This was a very odd book unlike anything I've ever read. Fortunately, it was a very intriguing odd book, but also a book that required a vast literary background to really understand. Every other word seemed to be an allusion to some famous classic. Besides the fact that you MUST have read The 3 Musketeers before this book, other recommended titles include: The Count of Monte Cristo, Twenty Years After, Paradise Lost, Dante's Inferno, Mutiny on the Bounty, Notre Dame de Paris, Cyrano de Bergerac ...more
I mostly enjoyed this book but I don't think I got what happened at the end. The story was intriguing and I loved the tie in to The Three Musketeers. Having just read The Three Musketeers I really enjoyed the connections to that story and I think it really helped to have read that before reading this one. At times I was caught up in the story and at other times I had to slow down and pay close attention to what was going on. It's a dark story with interesting characters.
May 12, 2015 Fatima rated it did not like it  ·  review of another edition
Shelves: book-club
Primer libro de este autor que leo y la verdad he quedado un poco decepcionada con lo reconocido que es el mismo en este genero.

Creo que el mas grande problema fueron las dos sub-tramas las cuales nunca logro desarrollarlas en su totalidad, por lo que se le presentó un problema al final y se preguntó: Y como termino esto? Lo cual nos llevo al terrible final. Los personajes muy lineales y sin vida.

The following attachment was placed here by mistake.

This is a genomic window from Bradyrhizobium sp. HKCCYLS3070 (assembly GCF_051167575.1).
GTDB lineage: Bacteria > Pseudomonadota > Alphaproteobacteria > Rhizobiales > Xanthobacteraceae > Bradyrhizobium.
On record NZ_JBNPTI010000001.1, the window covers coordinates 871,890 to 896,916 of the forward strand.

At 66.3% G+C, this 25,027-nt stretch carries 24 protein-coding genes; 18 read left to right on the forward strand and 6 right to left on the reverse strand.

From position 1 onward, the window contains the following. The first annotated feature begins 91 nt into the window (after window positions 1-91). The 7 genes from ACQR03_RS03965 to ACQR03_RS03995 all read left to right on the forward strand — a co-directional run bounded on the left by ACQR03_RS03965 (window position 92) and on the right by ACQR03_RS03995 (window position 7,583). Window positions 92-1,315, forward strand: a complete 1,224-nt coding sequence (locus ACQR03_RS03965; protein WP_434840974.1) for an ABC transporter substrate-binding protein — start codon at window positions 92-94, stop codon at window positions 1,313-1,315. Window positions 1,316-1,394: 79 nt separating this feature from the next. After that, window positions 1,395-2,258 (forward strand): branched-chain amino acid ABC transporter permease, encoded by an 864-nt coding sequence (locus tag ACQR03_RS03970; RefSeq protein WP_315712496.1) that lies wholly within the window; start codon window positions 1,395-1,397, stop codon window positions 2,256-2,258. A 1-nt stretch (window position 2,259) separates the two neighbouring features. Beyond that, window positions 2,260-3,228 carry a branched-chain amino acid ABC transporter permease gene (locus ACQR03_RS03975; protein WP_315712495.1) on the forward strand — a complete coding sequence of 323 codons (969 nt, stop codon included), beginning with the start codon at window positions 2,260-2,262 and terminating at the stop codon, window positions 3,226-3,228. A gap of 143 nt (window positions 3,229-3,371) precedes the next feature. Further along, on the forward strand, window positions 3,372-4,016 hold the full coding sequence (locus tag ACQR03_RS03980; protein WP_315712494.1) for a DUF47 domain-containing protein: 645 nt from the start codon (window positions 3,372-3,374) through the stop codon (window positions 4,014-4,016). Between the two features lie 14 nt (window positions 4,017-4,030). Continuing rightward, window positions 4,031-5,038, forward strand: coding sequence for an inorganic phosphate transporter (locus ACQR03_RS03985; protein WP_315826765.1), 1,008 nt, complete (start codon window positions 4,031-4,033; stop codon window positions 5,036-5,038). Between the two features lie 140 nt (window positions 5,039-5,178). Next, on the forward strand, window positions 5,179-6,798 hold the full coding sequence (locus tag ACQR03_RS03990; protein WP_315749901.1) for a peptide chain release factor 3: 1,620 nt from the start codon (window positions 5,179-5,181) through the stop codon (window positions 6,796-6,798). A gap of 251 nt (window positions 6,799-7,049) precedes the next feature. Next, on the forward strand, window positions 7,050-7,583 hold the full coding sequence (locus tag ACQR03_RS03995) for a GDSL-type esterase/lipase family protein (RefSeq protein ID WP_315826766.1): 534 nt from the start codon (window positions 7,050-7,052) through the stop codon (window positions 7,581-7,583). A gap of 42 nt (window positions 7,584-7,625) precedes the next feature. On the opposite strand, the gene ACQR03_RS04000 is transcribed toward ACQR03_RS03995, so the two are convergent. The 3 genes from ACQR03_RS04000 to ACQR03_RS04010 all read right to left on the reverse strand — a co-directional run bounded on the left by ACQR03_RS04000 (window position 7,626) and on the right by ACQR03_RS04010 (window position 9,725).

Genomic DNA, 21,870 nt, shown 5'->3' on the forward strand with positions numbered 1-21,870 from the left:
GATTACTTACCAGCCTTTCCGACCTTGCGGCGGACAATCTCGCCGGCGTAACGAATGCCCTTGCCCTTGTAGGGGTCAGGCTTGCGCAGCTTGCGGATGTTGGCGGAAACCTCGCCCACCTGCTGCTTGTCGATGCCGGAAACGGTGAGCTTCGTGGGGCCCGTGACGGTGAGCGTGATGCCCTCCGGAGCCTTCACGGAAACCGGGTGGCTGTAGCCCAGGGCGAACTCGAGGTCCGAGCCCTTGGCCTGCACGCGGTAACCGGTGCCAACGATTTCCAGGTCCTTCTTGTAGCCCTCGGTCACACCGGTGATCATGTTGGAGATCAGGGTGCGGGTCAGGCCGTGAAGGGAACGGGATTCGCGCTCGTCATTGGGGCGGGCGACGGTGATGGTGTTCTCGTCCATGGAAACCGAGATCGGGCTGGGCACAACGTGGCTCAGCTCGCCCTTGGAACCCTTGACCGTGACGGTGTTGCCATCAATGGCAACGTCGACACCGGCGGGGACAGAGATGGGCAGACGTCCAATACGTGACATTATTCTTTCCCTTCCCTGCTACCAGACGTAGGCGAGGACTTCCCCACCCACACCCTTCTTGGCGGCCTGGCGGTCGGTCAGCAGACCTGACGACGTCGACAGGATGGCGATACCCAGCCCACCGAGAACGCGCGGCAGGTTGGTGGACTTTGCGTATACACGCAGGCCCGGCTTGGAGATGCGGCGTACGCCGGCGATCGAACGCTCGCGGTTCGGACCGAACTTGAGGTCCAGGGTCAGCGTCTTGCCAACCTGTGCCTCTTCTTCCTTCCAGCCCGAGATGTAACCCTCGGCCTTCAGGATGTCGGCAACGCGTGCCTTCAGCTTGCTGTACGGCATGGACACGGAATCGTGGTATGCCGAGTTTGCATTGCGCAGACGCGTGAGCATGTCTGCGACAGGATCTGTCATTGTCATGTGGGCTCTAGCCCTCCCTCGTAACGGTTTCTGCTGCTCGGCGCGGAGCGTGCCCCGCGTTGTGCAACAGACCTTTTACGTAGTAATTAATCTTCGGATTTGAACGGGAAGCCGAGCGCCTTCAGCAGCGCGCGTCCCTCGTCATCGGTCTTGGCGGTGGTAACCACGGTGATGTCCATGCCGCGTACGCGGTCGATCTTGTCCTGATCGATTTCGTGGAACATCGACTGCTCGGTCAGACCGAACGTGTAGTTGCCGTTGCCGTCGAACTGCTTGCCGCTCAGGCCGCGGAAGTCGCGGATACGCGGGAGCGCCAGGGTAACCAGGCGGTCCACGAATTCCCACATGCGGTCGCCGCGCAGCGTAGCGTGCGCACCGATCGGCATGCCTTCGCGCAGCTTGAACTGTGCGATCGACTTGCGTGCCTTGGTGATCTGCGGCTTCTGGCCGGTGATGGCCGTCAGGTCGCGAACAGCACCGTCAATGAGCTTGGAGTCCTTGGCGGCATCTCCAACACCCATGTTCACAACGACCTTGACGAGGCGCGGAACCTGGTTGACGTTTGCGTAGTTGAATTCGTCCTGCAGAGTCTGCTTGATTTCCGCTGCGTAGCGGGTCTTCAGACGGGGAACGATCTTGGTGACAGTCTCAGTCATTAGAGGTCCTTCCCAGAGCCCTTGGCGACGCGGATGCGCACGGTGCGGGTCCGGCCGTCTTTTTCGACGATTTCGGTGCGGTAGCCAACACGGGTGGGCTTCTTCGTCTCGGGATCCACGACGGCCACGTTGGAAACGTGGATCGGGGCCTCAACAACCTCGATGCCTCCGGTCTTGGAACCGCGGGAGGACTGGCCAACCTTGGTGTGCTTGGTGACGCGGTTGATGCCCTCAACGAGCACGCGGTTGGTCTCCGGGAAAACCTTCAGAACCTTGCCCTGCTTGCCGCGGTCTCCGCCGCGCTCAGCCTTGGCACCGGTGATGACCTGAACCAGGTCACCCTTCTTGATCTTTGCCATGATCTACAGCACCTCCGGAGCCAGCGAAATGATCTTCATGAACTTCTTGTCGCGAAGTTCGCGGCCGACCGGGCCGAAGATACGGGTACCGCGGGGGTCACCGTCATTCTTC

Lo único que me intereso fue la parte de cuando hablaban de Alejandro Dumas y su obra literaria Los
Chrissa Vasileiou
Αυτό το βιβλίο απλά το λάτρεψα.Έχω διαβάσει όλα τα βιβλία του Ρεβέρτε που έχουν εκδοθεί στα ελληνικά,και αυτό είναι μέσα στο top 3 μου.Καλογραμμένο,καταιγιστική δράση,ζωντανοί χαρακτήρες,ένας αξιολάτρευτος πρωταγωνιστής,πολύ μυστήριο,ιστορία σε δύο επίπεδα...Από τη μία η αναζήτηση του αυθεντικού βιβλίου κι από την άλλη η "Λέσχη Δουμάς"...Στα συν,το ότι ο πρωταγωνιστής είναι "κυνηγός" βιβλίων και οι πάμπολλες πληροφορίες σχετικά με διάφορα βιβλία,εκδόσεις,βιβλιοπωλεία κτλ.,καθώς και οι σκηνές που ...more
For the first half of the book I thought I would give it it 5 stars. I loved the writing, the characters and the mystery.
Sadly the second half, and mostly the ending, kinda lost me and it turned out to be a bit silly. Too bad...
Still, an entertaining read! And I'd recommend it to books and Dumas lovers.
One of those books that get better as they progress. A very surprising ending. Recommended if you're into books about books and thrillers.
Jun 18, 2011 Algernon rated it really liked it  ·  review of another edition
Shelves: 2011